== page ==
OK, this speculative execution issue has turned the birdsite into an unreadable mess of b-s and mis-interpretation. Yesterday there was some signal (e.g. @Kensan and @csirac2) but now… oh dear. There are people acclaiming Paul Graham as the voice of reason :D

@cynicalsecurity @csirac2 Oh and yeah: my "contributions" were basically pointing to what other people have said/done and tricking D. Gruss into explaining why he named it .

So no original work from me. My excuse is that technically I am still on vacation until Monday :p

@Kensan I confess to liking @csirac2’s work in listing precursor papers a lot. Now they are all backslapping each other on the birdsite about their brilliance and/or how they always knew and/or other assorted noise.

My only question is why blow it out of all proportion? Yes, if you have VMs it is a real bummer but, objectively, VM security has always been a matter of faith rather than technology (exception LPARs). I believe @mulander mentioned Theo’s VM rant from 2007. Spot on.

@cynicalsecurity @mulander @csirac2 What I like about the issues is that they illustrate design flaws independent of the maker even though everybody is caught up on Intel. I find the technical side of the attacks interesting but then again they fall right into my area of interest. That being said, I am sure there are other bugs released in the meantime which are more relevant to end users.

@csirac2 @mulander @cynicalsecurity Maybe they will raise some attention to the performance fetish. It would be great if I could decide for myself which trade-offs for performance, flexibility/usability, security etc I want to make.


@cynicalsecurity @mulander @csirac2 What I also like about the curated list of papers is that there has been a lot of work by different people in this area which goes back a long time. Eg. Colin Percival's paper from 2005 really demonstrated that Hyper-Threading is problematic.

@Kensan @csirac2 @mulander I shall be painfully honest: I *never* understood the existence of Hyper-Threading. Seriously, I fundamentally cannot understand its “raison d’être” while at the same time I understood perfectly well the SPARC threading concept in the T-series and how it applied to Java.

@cynicalsecurity @mulander @csirac2 It is an illusion that sells really well: zOMG, cat /proc/cpuinfo shows twice the number of cores!

Lately BIOSes have removed the option of disabling HT so we had to implement this in Muen *sigh*

@Kensan @csirac2 @mulander My confusion was always around this idea that somehow it was “two cores for the price of one” where clearly it could not be the case: there was still only one execution unit so you now had on-core multitasking managed by…
microcode! The feeling was always “this cannot work properly” not to mention the “why would I want to do that?”

I’d love a good technical explanation as to why but all I can think of is “marketing solution by the microcode group”.

@cynicalsecurity @mulander @csirac2 I do not really know enough about the details but my impression is that it was a cheap way to get a little bit more PERFORMANZ (20-30% depending on the combination of workloads?) *and* simultaneously create the illusion of having a full new core.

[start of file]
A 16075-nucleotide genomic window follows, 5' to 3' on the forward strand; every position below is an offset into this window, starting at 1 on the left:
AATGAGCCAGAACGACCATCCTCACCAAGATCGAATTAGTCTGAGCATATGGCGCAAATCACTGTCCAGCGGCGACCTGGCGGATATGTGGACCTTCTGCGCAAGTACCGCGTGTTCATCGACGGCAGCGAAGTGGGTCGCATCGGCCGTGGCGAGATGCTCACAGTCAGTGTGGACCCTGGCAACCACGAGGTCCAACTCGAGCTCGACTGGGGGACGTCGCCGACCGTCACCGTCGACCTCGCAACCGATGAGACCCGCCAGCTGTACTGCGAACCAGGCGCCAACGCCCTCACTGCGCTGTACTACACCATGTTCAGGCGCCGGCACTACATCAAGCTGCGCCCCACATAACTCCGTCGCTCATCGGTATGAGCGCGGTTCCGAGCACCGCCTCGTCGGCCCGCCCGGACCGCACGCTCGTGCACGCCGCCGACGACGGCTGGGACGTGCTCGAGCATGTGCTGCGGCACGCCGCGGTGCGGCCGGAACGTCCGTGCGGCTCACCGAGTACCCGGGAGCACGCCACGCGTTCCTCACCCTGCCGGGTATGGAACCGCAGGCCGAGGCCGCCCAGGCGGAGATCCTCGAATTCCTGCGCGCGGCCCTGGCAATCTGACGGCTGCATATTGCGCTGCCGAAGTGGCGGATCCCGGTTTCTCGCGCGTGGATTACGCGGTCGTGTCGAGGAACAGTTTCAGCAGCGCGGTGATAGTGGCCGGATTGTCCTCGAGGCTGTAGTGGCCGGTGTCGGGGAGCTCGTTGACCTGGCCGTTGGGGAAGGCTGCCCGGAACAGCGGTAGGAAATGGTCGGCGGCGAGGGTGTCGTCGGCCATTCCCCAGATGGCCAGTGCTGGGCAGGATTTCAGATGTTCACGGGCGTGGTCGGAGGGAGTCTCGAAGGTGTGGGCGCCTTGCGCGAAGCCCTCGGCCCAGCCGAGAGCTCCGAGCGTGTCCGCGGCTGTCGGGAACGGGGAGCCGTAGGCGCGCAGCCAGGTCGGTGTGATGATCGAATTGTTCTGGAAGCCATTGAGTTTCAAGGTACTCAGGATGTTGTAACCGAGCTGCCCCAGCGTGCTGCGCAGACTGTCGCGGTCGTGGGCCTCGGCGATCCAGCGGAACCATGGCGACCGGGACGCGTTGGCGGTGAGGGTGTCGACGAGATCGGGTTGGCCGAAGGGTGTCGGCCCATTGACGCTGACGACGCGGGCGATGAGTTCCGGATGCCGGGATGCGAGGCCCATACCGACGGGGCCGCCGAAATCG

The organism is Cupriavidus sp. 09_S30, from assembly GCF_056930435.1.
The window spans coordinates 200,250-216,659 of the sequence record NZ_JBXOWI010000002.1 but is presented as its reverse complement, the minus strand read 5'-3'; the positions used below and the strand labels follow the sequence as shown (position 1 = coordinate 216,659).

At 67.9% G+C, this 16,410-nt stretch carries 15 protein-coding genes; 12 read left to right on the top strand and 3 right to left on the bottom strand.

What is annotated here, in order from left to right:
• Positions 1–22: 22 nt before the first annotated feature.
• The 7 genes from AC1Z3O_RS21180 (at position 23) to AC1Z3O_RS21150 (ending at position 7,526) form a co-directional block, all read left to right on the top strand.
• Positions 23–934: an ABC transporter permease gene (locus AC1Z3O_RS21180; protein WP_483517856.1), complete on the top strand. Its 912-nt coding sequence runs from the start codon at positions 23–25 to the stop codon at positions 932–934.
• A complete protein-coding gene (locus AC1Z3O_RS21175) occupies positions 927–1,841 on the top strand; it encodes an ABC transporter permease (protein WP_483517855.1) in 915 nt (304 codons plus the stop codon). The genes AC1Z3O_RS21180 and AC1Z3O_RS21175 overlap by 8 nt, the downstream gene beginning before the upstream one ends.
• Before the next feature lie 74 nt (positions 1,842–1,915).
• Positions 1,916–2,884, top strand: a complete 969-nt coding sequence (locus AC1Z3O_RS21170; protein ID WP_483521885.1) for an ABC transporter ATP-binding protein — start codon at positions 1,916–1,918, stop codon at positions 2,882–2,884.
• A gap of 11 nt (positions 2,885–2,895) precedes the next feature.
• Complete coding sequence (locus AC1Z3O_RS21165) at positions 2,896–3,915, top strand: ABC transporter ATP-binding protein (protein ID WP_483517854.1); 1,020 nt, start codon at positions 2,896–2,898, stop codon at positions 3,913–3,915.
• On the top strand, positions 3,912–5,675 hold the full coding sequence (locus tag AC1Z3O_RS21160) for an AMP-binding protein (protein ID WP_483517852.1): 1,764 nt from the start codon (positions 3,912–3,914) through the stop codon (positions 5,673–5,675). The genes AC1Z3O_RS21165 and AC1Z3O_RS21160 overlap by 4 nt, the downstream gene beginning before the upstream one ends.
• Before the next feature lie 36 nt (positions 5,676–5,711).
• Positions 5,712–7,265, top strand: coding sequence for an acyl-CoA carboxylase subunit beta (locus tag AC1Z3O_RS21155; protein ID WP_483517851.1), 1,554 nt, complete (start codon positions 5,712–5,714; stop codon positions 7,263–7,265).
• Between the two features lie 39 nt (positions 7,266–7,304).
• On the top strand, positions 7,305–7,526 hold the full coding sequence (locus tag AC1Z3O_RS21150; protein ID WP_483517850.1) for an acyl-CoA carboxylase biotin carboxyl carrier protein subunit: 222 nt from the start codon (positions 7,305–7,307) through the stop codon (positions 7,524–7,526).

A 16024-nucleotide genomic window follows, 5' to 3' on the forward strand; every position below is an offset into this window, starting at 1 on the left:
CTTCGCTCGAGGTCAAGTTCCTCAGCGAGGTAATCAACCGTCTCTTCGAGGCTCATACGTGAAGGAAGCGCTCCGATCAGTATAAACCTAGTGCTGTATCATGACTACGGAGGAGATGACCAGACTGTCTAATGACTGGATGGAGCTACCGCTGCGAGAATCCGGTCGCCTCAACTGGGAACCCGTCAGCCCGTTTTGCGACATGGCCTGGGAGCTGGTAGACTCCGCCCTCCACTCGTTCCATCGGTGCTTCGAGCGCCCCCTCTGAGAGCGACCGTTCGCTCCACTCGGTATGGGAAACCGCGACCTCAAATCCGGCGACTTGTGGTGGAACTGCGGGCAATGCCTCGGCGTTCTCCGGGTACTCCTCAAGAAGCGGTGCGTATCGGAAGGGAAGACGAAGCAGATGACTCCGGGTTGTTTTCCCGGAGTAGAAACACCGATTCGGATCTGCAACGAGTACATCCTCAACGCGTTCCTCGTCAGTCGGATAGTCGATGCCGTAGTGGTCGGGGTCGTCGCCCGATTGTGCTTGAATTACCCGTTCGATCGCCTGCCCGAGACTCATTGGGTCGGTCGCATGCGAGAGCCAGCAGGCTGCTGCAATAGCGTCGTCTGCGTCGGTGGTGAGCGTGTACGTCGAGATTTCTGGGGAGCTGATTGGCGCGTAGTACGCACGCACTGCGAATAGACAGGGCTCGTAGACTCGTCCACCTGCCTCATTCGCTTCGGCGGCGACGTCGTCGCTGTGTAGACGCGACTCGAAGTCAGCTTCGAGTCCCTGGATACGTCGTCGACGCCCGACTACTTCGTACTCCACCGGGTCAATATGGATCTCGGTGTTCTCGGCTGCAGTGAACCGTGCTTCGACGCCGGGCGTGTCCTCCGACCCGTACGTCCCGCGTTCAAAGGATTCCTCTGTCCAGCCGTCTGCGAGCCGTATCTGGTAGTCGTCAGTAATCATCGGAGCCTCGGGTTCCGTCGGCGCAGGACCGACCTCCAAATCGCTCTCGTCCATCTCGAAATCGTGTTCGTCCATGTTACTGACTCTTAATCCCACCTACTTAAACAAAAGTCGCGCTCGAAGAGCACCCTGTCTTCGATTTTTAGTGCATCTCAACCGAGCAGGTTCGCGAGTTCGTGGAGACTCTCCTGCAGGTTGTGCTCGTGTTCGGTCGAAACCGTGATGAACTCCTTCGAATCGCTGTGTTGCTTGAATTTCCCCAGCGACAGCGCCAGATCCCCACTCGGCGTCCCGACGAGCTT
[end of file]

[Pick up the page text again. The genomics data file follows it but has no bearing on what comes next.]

@csirac2 @mulander @cynicalsecurity However it is apparent that so many more resources are shared between logical cores than physical cores that it is bound to be problematic in so many use cases. At least with HT there is a way to choose not to go down this path and choose a different tradeoff by disabling HT cores. This spares us a lot of complexity.

@cynicalsecurity @mulander @csirac2 Not wanting to appear like bashing Linux as I am sure there a other motivations/good reasons and they make different tradeoffs but as an illustration: it even has a HT-aware scheduler so the complexity is rooted in the Hardware feature and all users are paying for it. ¯\_(ツ)_/¯

@Kensan @csirac2 @mulander OK, what does an HT-aware scheduler do? Does it find “compatible” processes to maximise performance per-core?

@Kensan @mulander @cynicalsecurity sorry to dig up an old thread; I've since discovered Agner Fog's amazing asm/C++ Microarchitecture Optimization manuals - and he has some great blog posts too, including this one on hyperthreading: agner.org/optimize/blog/read.p

@cynicalsecurity @mulander @csirac2 I do not know. Reducing stall time due to IO-bound Hyperthreads?
It's just an odd artifact but as already mentioned, at least in this instance you can make different tradeoffs.

@cynicalsecurity @Kensan @csirac2 @mulander Isn't HT is just the same thing as the SPARC's, except for only two threads per core instead of four?

@amiloradovsky @Kensan @csirac2 @mulander my (limited) understanding of the SPARC threading model was that it made threads more efficient and it can be made to look like virtual processes. Perhaps I never understood it properly but I thought it did not expose itself as full processors?

@cynicalsecurity @amiloradovsky @Kensan @csirac2 @mulander AFAIK, the whole point of virtual threads, is to reduce the overhead associated with context switching.

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